I've had customers call me in a panic because they had lost their TM and I was able to send them the latest version. That makes one happy customer!

At the current rate of progress, I expect my external drive to outlast me. But if it doesn't, I'll get another one. They will probably be 10 cents a Terabyte by thenicon_smile.gif


 

Michael Talu  Identity Verified
United Kingdom
Local time: 17:19
Spanish to English
+ ...
Network drive Mar 11, 2013

I have a network drive (MyBook Live 2TB), set up to automatically back up the My Docs folder whenever a file is added or modified. It's more than enough space to store all the translation I could ever complete in a lifetime. I also use it for invoices, translation memories, termbases etc (not to mention videos, music, etc). It also has the added benefit of being able to keep several versions of the same file (I think up to 5), so that if you ever save anything or make irreversible changes, you can revert back to another version and get them back.

But as someone else mentioned, all the files are stored in your email anyway, so is there any need to keep old files at all...?


 

Anna Fredrikson
Local time: 18:19
English to Swedish
+ ...
TOPIC STARTER
Thank you! Mar 11, 2013

Thanks for all of the interesting information! I appreciate you taking time to answer my questions.

 

Helena Chavarria  Identity Verified
Spain
Local time: 18:19
Member (2011)
Spanish to English
+ ...
I'm with neilmac Mar 11, 2013

neilmac wrote:

There is no set rule - in my case, I just leave all my old translations in their folders until I get round to clearing out the old stuff.
I just had a quick look in my "Work" folder and I have most of the work I've done since 2005 still in there - so I must be due a cleanout sometime... although it's not a priority for me and AFAIK my storage space isn't an issue either.

Email correspondence with clients? -> No particular system; I delete old mails when I can be bothered, or if it becomes necessary due to space or other consideration (which has never happened, at least not that I can recall).

How do you organize your old work. into archives? - I don't "organize" in general, I just leave them sitting where they are, then move on to the next job.

How do you know when it's ok to delete work? -> When it's done, delivered, accepted, billed and paid for, and I don't consider it necessary for future reference (although I seldom get round to deleting old jobs)

Any tips/advice would be welcome. -> Please don't take my behaviour as a model - I am notoriously disorganized and scatty when it comes to admin. I even forget to bill my clients sometimes...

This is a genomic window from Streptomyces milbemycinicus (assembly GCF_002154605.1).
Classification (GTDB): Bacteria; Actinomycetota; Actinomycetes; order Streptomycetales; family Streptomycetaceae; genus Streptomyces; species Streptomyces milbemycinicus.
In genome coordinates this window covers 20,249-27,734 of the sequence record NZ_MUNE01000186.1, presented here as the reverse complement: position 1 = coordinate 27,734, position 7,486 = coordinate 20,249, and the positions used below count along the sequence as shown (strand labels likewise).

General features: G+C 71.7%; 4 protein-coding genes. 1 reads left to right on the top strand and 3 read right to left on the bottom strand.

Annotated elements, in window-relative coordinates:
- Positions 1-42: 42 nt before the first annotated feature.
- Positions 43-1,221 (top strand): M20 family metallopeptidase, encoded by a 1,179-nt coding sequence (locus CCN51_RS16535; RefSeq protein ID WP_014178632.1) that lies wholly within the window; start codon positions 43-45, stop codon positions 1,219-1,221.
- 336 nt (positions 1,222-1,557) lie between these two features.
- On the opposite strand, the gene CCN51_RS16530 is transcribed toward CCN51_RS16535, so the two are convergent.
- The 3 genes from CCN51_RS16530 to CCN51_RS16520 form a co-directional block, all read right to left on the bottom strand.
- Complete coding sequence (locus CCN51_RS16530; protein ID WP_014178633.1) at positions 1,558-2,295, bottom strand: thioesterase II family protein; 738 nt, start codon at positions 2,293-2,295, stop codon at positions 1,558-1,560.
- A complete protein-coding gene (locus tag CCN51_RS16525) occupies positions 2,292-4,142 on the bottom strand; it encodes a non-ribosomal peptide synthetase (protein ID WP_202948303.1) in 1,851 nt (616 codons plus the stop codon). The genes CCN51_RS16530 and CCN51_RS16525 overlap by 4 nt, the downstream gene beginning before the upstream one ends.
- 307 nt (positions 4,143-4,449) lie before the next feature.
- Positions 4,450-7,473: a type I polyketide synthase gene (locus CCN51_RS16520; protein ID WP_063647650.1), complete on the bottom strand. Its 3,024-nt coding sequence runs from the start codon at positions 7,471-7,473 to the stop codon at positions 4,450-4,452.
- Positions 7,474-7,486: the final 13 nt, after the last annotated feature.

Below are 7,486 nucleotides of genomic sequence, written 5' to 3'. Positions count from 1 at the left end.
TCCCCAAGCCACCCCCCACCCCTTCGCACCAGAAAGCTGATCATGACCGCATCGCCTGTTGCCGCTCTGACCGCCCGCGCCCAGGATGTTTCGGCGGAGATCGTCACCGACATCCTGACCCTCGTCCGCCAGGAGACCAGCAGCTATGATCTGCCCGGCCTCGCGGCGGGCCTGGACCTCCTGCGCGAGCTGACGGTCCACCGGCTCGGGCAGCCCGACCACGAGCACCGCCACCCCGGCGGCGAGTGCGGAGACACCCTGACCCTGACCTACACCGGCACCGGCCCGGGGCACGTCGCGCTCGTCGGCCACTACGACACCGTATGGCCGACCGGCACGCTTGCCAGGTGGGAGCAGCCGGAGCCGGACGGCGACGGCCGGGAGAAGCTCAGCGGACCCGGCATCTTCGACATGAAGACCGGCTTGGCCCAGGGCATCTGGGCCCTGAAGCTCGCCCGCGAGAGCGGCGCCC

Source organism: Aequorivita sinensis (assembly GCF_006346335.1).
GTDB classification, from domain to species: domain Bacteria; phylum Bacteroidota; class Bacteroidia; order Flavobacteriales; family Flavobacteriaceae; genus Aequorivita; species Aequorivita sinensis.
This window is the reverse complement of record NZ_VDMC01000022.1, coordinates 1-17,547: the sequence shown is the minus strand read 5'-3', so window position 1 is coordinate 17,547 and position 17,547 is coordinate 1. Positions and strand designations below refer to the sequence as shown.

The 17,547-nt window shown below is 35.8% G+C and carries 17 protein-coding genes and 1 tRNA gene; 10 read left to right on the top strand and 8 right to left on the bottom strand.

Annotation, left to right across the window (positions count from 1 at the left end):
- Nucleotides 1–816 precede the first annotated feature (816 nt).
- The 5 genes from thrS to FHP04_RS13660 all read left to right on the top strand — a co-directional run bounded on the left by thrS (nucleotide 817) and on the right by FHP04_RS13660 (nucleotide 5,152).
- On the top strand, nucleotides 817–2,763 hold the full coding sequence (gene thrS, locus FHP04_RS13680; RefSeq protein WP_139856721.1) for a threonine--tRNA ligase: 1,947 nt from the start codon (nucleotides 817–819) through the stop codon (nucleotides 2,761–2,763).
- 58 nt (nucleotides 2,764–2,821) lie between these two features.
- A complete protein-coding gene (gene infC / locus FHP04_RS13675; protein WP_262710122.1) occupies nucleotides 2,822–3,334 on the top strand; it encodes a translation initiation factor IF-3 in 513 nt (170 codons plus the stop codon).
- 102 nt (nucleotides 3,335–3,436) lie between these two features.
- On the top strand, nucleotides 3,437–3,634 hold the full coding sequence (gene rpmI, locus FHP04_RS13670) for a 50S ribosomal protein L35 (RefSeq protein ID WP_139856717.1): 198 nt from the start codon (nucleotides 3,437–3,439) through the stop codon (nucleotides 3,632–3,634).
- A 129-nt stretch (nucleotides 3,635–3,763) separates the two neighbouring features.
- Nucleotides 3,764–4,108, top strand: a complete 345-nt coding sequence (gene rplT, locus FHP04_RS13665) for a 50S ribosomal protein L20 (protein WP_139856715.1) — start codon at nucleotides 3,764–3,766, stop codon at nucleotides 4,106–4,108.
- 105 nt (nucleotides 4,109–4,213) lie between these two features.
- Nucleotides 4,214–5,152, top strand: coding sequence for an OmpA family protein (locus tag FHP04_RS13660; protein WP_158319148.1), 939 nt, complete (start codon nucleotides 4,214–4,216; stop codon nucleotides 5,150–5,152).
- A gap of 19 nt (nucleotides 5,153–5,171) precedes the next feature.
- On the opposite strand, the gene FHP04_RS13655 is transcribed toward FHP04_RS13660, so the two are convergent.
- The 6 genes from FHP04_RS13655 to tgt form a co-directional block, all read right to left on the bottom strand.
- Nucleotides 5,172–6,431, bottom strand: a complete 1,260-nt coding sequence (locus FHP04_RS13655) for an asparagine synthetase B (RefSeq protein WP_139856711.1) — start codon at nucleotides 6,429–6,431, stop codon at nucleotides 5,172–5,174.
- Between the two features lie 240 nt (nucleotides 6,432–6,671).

[Edited at 2013-03-11 12:33 GMT]


I save files for future reference but I can never find them when I want to look something up because the name of the file doesn't doesn't usually give me any clues about the contents.


 

Pavel Nikonorkin  Identity Verified
Russian Federation
Local time: 20:19
Member (2007)
English to Russian
+ ...
Online back-up services Mar 11, 2013

I use online back-up services for all translations. So they will be accessible in case of hardware problems.

 

Tina Vonhof
Canada
Local time: 10:19
Member (2006)
Dutch to English
+ ...
No rules Mar 11, 2013

As far as I know there aren't any specific rules. In Canada we have to keep our tax records for 7 years, so that would be the least I would save my translations and invoices as well. I have stored all my past translations since the day I started on USB-drives and I keep only the current and previous year on the C-drive.

The translations are kept in folders by year. Within that folder there are two sub-folders: Dutch (incoming) and English (outgoing). Each file is named by the name or type of document (with standard abbreviations for the most common ones) plus the client's or agency's name.

The same goes for my invoices, all saved by year and name. I make hard copies of my invoices for the current year and I keep these in two folders: paid and unpaid. The paid invoice is marked with the date and method by which it was paid and then I delete the e-mails.

Keeping everything has come in handy sometimes. Over the years several direct clients have asked me for a new copy of their translation from years ago and agencies have sometimes sent me documents that are a continuation of a previous one (in a court case for example), so I need to refresh my memory about what went on before.


 

Petra_44  Identity Verified
Local time: 18:19
English to German
+ ...
10 years? Mar 12, 2013

Well, I'd just save them for ten years, as I save everything connected to fiscal accounting for ten years - and after all, a translation is proof of what kind of work I did.

 


To report site rules violations or get help, contact a site moderator:


You can also contact site staff by submitting a support request »

How long do you have to save translations?

Advanced search







WordFinder Unlimited
For clarity and excellence

WordFinder is the leading dictionary service that gives you the words you want anywhere, anytime. Access 260+ dictionaries from the world's leading dictionary publishers in virtually any device. Find the right word anywhere, anytime - online or offline.

More info »
CafeTran Espresso
You've never met a CAT tool this clever!

Translate faster & easier, using a sophisticated CAT tool built by a translator / developer. Accept jobs from clients who use SDL Trados, MemoQ, Wordfast & major CAT tools. Download and start using CafeTran Espresso -- for free

More info »



Forums
  • All of ProZ.com
  • Term search
  • Jobs
  • Forums
  • Multiple search